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“We’re all competitive,” he says, preaching the value of practice. “We all want bragging rights on the playground.” It’s his competitive drive, uncontainable.

This is one of those RG3 moments that are open to interpretation. He is fiercely competitive and, after such intense training and dedication his whole life, self-assured in his abilities. The line between confident and abrasively cocky is delicate.

An anonymous scout recently told the Milwaukee Journal-Sentinel that Griffin has “got a little bit of a selfish streak. … He doesn’t treat anybody good.”

Several players and coaches who have worked extensively with him refuted that.

“He understands that he has been given a talent,” said Welch, Griffin’s high school coach. “That’s not arrogance. When you understand you have a talent, there’s responsibility with that talent. That responsibility is to push yourself to be the best you can be.”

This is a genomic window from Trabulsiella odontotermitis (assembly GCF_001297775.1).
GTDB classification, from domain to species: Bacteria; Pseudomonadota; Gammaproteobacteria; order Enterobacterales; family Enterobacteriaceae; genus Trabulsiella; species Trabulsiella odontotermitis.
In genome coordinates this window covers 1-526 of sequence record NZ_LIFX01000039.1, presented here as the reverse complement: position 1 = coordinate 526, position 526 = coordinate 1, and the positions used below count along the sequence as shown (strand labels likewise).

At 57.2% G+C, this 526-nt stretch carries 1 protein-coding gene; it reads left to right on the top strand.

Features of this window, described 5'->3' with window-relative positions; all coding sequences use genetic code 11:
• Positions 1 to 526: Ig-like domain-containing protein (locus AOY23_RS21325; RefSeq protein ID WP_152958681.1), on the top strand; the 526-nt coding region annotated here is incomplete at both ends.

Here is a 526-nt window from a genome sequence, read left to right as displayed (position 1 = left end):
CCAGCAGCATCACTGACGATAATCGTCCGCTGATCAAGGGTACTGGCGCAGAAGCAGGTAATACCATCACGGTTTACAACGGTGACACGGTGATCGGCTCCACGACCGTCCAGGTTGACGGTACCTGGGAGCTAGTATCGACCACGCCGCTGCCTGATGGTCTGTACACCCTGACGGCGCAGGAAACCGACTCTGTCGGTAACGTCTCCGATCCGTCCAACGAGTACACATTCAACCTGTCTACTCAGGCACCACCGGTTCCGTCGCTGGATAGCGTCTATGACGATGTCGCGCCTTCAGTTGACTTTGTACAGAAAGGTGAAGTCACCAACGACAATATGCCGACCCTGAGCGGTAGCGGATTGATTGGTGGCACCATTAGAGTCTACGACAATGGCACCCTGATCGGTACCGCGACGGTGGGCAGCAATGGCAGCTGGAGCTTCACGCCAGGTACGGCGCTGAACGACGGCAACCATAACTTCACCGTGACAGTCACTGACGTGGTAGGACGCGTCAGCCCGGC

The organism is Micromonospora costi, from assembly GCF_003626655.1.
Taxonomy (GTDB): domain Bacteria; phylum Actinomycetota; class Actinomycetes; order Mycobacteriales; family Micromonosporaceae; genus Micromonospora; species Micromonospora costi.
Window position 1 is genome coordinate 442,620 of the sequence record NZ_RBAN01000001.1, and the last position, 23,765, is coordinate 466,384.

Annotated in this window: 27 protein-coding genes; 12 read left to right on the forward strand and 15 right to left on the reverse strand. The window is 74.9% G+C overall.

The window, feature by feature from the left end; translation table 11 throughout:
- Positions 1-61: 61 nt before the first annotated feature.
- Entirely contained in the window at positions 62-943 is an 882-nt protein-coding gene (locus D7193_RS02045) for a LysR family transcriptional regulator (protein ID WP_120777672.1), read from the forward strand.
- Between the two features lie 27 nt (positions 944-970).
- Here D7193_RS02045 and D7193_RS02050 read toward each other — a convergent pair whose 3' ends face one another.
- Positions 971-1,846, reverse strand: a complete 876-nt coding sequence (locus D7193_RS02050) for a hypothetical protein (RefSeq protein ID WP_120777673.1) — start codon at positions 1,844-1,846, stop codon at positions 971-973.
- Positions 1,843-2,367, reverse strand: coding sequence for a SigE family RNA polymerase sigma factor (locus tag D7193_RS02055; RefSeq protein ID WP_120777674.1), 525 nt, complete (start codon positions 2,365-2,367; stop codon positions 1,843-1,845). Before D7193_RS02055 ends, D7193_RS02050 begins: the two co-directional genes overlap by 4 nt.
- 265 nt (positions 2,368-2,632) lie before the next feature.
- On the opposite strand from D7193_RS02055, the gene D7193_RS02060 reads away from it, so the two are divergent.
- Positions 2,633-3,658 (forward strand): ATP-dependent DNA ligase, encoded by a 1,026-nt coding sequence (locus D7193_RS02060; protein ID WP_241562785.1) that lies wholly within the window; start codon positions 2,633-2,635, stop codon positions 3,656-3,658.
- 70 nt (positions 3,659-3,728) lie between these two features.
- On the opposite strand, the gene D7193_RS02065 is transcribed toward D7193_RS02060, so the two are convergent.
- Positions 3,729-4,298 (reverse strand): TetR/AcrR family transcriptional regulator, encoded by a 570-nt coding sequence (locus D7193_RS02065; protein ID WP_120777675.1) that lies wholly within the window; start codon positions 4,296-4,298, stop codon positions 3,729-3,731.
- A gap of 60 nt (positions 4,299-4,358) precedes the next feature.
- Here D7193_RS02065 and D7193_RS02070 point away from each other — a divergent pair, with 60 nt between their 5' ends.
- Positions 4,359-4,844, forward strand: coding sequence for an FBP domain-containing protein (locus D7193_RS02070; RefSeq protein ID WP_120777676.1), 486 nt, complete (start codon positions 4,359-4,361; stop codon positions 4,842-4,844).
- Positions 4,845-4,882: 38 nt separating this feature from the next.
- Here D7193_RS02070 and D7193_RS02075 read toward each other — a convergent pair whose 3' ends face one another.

Defensive tackle Nick Jean-Baptiste, who looks to also be drafted this weekend, played with Griffin at Baylor for four years.

“He’ll never say, ‘I’m the superstar, so I’m not going to do much,’ ” Jean-Baptiste said. “He always is going to put in his work.

“He was a respected guy out here. We all listened to him and he listened to us when we had things to say. [In] Washington, he will bring a lot to that locker room.”

Griffin tries to be mindful of the line at which confidence becomes a negative influence.

“I try to think I’m a confident guy, not a cocky-confident guy,” he said. “I believe in my abilities. I believe in the guys around me. I know I can’t do it by myself. Sometimes a cocky-confident guy thinks he can do it all by himself. I’m not that guy. I try to always involve my teammates.

He vowed that will be one of his top priorities from the moment he enters the Redskins‘ locker room for the first time. Robert Griffin III will rely on RG3, which has gotten him this far.

“It’s not a show,” he said. “It’s who I am.”